Langport – the 22nd burh to be cited in the Burghal Hidage
|Type of Burh
|No. of Hides
|O.S. Grid Ref
“The existence of a Saxon Burh at Langport is documented in the Chronicles (a) and evidence of a mint is supplied by coins. Nothing definite is now visible but a broad bank at ST.42192695 is thought by Dr. Ralegh Radford to probably represent part of the defences. The crest of the hill upon which the eastern and medieval borough was constructed may indicate the perimeter of the burh though this is conjectural. Warre’s plan of earthworks seems somewhat fanciful and cannot be corroborated with ground evidence and how much if any part of his plan indicated Civil War earthworks cannot be determined. Surveyed at 1/2500.
Excavation at ST 42052666 showed that this area of hill top was unlikely to have been defended as a Burh, and was also unlikely to have been occupied in the Saxon period. No Saxon pottery and less than ten sherds of later medieval types were found.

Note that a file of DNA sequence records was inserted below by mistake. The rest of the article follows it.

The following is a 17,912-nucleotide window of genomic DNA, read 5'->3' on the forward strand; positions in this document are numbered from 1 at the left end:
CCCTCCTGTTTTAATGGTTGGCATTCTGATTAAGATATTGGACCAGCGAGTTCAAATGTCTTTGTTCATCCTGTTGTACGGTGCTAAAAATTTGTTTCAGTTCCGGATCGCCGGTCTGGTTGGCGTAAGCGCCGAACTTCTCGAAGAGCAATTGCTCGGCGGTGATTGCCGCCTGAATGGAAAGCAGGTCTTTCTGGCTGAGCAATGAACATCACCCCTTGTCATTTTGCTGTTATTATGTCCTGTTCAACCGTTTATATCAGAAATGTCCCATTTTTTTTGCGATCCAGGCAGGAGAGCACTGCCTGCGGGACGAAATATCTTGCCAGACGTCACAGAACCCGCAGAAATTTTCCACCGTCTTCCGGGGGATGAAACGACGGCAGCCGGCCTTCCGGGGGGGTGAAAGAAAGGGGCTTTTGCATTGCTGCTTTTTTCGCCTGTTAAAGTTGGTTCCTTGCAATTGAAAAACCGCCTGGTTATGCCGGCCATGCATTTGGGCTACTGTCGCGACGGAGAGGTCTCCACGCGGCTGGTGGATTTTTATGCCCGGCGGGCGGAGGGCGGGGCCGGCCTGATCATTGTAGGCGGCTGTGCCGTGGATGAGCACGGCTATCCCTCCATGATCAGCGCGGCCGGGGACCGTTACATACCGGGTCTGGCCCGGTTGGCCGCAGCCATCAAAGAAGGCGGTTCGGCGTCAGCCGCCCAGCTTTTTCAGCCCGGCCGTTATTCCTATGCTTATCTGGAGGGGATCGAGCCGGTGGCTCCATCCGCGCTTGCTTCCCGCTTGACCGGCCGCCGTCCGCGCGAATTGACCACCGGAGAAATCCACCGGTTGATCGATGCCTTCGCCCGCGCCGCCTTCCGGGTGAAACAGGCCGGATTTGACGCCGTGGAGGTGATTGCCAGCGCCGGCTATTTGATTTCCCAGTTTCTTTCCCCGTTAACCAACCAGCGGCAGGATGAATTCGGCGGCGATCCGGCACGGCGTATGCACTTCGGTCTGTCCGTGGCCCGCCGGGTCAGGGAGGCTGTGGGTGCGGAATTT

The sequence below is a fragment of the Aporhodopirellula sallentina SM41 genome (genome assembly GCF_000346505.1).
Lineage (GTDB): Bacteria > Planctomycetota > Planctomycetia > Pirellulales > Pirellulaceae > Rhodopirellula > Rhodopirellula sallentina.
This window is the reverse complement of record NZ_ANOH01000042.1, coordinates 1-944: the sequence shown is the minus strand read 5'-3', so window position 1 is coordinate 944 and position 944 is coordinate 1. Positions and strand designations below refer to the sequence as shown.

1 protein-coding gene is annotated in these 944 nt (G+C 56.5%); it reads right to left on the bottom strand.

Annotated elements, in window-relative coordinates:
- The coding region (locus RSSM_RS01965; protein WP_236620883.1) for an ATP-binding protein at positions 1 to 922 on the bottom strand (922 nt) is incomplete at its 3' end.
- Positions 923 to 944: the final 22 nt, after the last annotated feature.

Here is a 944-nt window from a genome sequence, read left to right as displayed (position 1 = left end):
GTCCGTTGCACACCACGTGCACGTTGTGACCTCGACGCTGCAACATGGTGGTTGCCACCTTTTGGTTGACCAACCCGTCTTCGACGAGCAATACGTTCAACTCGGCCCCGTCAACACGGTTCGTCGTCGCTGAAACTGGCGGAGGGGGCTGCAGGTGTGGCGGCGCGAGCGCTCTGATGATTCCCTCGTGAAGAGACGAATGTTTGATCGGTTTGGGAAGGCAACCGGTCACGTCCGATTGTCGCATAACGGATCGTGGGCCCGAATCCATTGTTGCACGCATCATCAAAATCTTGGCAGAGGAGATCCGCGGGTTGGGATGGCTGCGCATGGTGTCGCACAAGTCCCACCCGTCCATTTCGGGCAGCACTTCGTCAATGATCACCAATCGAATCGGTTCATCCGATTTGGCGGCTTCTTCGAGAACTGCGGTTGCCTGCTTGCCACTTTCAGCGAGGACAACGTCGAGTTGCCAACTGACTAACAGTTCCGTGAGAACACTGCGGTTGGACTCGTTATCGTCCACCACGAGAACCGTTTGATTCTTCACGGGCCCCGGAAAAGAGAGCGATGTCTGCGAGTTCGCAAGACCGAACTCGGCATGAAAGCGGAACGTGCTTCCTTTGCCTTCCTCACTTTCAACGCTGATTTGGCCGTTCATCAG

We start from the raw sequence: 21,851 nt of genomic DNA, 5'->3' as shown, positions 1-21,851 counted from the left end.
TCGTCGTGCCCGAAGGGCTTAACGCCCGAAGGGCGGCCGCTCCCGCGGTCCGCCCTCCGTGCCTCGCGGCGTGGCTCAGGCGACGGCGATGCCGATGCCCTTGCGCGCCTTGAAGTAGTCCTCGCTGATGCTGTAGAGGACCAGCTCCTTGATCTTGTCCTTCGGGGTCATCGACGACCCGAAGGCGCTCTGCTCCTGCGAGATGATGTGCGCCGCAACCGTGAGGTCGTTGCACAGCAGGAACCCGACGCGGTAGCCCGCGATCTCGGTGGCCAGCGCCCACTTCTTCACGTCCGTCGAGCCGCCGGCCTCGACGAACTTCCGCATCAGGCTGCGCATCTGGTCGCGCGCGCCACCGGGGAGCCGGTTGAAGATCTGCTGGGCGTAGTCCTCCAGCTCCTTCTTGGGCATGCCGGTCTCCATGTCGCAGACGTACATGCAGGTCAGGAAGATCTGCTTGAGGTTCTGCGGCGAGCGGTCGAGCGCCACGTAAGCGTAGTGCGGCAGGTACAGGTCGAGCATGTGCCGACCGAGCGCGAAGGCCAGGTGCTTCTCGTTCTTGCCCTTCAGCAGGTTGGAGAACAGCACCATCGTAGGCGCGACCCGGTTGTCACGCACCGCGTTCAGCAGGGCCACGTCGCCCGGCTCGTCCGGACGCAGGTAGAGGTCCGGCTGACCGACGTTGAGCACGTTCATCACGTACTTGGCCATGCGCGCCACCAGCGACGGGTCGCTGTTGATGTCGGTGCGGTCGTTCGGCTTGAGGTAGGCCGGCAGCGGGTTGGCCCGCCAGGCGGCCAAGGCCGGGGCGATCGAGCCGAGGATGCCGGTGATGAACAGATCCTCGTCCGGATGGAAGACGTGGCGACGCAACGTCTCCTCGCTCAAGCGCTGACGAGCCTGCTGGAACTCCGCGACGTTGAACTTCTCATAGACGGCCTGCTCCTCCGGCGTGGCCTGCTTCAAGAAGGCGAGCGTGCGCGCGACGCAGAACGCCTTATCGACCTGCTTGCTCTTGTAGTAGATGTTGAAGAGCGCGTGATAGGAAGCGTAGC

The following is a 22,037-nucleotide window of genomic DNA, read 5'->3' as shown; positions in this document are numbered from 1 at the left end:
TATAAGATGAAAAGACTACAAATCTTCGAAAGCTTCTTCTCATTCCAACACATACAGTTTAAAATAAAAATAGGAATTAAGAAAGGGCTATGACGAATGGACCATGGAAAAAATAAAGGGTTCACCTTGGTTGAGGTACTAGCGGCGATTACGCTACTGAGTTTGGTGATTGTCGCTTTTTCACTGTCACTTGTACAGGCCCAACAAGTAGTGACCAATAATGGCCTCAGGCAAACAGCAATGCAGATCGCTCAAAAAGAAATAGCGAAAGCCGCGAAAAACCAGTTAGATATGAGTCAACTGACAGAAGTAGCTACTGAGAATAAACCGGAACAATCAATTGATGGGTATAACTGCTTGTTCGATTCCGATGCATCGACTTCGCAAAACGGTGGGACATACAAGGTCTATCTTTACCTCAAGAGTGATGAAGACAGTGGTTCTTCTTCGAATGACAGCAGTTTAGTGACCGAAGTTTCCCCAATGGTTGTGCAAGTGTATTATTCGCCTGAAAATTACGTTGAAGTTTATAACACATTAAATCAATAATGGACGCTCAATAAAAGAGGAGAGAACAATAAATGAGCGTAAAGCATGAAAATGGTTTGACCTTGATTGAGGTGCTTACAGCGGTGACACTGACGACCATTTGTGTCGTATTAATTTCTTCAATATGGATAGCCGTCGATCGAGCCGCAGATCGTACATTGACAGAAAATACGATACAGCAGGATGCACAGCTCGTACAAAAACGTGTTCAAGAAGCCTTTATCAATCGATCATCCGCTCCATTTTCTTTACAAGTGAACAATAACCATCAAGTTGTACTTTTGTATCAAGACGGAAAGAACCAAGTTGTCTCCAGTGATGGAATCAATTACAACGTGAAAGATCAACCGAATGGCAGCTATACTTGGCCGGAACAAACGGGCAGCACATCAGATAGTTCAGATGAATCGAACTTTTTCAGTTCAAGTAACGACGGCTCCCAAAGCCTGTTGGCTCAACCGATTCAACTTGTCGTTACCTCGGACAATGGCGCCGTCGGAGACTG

Langport was probably a town as well as a fort. By c 930, there was a mint there which produced coins until the C 11. Domesday Book stated that the town had 34 burgesses. Throughout the Saxon period it was a Royal possession and was probably the outlying defence and trading centre for the extensive Royal estate based at Somerton.
The earliest reference to fortification is in the Burghal Hideage, ca.914×919 AD where the 600 hides allocated to it correspond with 2475 feet of defences. The site is usually considered to be on the crest of the hill centred on the church, but the natural scarps and an earthen bank have not been tested.”
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